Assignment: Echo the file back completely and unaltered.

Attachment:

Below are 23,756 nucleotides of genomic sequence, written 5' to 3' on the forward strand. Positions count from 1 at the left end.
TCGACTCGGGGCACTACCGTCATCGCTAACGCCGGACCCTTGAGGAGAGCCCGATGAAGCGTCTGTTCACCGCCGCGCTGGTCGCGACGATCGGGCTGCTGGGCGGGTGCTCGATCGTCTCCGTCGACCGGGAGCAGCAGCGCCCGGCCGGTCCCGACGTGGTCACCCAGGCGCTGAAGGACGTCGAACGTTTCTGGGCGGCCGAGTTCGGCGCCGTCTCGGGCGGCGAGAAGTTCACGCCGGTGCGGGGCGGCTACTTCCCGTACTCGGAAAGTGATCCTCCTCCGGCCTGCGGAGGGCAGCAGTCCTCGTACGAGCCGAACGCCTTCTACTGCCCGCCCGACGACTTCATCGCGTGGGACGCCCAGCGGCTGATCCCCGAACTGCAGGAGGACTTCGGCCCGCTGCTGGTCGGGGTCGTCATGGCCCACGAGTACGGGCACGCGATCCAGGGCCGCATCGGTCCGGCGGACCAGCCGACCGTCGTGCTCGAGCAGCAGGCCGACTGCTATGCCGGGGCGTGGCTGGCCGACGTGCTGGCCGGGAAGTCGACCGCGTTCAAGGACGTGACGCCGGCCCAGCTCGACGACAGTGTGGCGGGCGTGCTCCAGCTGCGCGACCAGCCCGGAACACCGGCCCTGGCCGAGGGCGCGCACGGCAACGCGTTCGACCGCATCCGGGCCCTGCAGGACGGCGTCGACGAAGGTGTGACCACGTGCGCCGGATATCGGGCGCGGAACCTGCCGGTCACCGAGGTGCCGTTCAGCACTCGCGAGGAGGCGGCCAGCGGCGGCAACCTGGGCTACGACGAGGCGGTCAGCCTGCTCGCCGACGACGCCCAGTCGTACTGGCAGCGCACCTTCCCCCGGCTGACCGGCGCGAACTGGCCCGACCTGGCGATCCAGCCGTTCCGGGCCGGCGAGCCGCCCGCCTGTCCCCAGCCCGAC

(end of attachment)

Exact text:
Below are 23,756 nucleotides of genomic sequence, written 5' to 3' on the forward strand. Positions count from 1 at the left end.
TCGACTCGGGGCACTACCGTCATCGCTAACGCCGGACCCTTGAGGAGAGCCCGATGAAGCGTCTGTTCACCGCCGCGCTGGTCGCGACGATCGGGCTGCTGGGCGGGTGCTCGATCGTCTCCGTCGACCGGGAGCAGCAGCGCCCGGCCGGTCCCGACGTGGTCACCCAGGCGCTGAAGGACGTCGAACGTTTCTGGGCGGCCGAGTTCGGCGCCGTCTCGGGCGGCGAGAAGTTCACGCCGGTGCGGGGCGGCTACTTCCCGTACTCGGAAAGTGATCCTCCTCCGGCCTGCGGAGGGCAGCAGTCCTCGTACGAGCCGAACGCCTTCTACTGCCCGCCCGACGACTTCATCGCGTGGGACGCCCAGCGGCTGATCCCCGAACTGCAGGAGGACTTCGGCCCGCTGCTGGTCGGGGTCGTCATGGCCCACGAGTACGGGCACGCGATCCAGGGCCGCATCGGTCCGGCGGACCAGCCGACCGTCGTGCTCGAGCAGCAGGCCGACTGCTATGCCGGGGCGTGGCTGGCCGACGTGCTGGCCGGGAAGTCGACCGCGTTCAAGGACGTGACGCCGGCCCAGCTCGACGACAGTGTGGCGGGCGTGCTCCAGCTGCGCGACCAGCCCGGAACACCGGCCCTGGCCGAGGGCGCGCACGGCAACGCGTTCGACCGCATCCGGGCCCTGCAGGACGGCGTCGACGAAGGTGTGACCACGTGCGCCGGATATCGGGCGCGGAACCTGCCGGTCACCGAGGTGCCGTTCAGCACTCGCGAGGAGGCGGCCAGCGGCGGCAACCTGGGCTACGACGAGGCGGTCAGCCTGCTCGCCGACGACGCCCAGTCGTACTGGCAGCGCACCTTCCCCCGGCTGACCGGCGCGAACTGGCCCGACCTGGCGATCCAGCCGTTCCGGGCCGGCGAGCCGCCCGCCTGTCCCCAGCCCGAC